Relationship Measures Of Attachment Security And Parental Sensitivity

1214 Words Mar 7th, 2016 5 Pages
The current study investigated the relationship measures of attachment security, parental sensitivity, emotional availability, and child attachment classifications in high-risk parent-child dyads. The first hypothesis was only partially supported, all home- and lab-based measures were positively related but were not all significant. Consistent with past research, home-based measures of attachment security and parental sensitivity were strongly positively related, which adds to the literature supporting the validity of the AQS and MBQS-mini (Tarabulsy, et al., 2009). Moreover, these findings were anticipated as the two measures are complementary and can be assessed using the same parent-child observations. Parental sensitivity was related …show more content…
Overall, secure children showed a positive non-significant trend on all relationship measures further supporting the research that secure children have higher quality relationships with their caregivers despite psychosocial risks (Biringen et al., 2014). It was suprising to see that attachment security and parental sensitivity did not differ among secure and insecure children. As proposed by De Wolff and van IJzendoorn (1997), attachment security and parental sensitivity may have been influenced by contextual factors which were not controlled for in the present study, and of course the current study suffered from a low sample size.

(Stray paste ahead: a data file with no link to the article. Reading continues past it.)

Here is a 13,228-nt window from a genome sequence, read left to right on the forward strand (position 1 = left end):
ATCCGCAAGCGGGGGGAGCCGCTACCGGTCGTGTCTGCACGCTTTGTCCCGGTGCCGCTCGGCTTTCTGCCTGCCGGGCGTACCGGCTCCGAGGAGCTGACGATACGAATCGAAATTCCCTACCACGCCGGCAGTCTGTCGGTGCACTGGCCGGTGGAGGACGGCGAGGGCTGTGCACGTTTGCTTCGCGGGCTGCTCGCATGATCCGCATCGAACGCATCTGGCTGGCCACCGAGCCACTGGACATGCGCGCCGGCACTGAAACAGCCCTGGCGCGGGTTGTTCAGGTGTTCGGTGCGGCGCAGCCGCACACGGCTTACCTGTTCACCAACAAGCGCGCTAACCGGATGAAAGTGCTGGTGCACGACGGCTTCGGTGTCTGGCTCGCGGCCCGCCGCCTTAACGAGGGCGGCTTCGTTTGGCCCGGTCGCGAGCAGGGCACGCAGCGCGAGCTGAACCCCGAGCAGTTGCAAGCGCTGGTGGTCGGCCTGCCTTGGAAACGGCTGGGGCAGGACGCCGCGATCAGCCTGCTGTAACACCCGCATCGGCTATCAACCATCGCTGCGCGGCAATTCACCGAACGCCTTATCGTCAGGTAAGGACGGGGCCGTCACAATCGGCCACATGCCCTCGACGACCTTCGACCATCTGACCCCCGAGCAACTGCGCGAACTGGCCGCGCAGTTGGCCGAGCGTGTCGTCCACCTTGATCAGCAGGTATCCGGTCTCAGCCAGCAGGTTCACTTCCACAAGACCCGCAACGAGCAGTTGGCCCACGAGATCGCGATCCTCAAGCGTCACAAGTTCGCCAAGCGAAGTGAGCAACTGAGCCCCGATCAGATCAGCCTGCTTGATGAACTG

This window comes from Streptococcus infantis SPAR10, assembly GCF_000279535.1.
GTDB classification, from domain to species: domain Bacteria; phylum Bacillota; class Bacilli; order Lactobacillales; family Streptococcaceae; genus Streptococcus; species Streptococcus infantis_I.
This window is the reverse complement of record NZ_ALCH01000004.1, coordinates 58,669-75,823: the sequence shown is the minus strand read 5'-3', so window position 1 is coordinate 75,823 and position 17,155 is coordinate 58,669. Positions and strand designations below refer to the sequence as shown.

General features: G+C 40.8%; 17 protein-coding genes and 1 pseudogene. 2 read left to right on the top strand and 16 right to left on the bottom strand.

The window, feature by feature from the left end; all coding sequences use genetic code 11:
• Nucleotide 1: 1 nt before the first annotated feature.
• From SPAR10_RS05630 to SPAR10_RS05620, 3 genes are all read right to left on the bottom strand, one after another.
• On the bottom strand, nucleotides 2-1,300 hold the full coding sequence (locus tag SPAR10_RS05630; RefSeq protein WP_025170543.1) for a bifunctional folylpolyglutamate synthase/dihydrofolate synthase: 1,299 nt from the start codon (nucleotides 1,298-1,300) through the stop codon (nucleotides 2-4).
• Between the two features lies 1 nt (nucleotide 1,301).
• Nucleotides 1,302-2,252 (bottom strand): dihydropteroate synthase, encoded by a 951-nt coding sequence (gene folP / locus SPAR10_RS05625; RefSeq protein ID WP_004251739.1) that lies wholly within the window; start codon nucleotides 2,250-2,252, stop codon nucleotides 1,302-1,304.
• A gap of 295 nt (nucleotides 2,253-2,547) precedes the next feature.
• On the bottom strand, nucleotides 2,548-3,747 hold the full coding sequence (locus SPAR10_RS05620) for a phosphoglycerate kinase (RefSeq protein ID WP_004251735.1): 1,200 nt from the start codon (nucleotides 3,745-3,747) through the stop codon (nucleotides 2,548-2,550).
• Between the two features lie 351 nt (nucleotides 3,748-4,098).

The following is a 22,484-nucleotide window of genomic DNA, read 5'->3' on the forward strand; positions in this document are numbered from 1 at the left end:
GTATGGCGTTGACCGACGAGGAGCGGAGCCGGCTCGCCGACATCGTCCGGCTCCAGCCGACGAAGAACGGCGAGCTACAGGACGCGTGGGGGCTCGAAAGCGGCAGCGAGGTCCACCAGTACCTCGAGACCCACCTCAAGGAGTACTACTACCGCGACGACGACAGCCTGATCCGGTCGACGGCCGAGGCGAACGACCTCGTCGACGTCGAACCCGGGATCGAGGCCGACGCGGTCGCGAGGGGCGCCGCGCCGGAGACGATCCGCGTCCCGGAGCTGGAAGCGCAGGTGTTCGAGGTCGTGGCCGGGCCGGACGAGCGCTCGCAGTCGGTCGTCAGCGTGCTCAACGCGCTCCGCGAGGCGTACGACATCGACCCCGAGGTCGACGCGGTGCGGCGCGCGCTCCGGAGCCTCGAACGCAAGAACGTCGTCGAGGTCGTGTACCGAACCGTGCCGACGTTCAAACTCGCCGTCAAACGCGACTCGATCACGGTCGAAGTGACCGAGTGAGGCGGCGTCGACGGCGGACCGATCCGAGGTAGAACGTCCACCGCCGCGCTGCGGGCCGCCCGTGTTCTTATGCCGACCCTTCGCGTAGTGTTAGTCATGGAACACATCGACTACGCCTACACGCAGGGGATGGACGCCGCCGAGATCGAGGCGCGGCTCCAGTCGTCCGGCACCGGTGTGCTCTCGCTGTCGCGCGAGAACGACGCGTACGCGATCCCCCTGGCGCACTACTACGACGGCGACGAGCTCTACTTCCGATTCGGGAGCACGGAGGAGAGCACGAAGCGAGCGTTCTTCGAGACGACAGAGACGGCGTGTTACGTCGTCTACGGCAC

Children did not display extreme disorganized behaviours; there was a low range of disorganized behaviours, as evidenced by the disorganized scale, with many children in the sample just reaching the cut-off score for a disorganized classification. With that in mind, there were over twice as many disorganized children (37%) in our sample than in the typical population (Van Ijzendoorn, Schuengel, & Bakermans–Kranenburg, 1999). Those displaying incidences of disorganization all received a disorganized classification which further add to the validity to this scale. Lyons-Ruth, Repacholi, McLeod and Silva (1991) have shown that mothers of avoidant and disorganized children displayed high levels of avoidant behaviours which may explain why parents of disorganized children displayed less-hostility and intrusiveness than parents of non-disorganized
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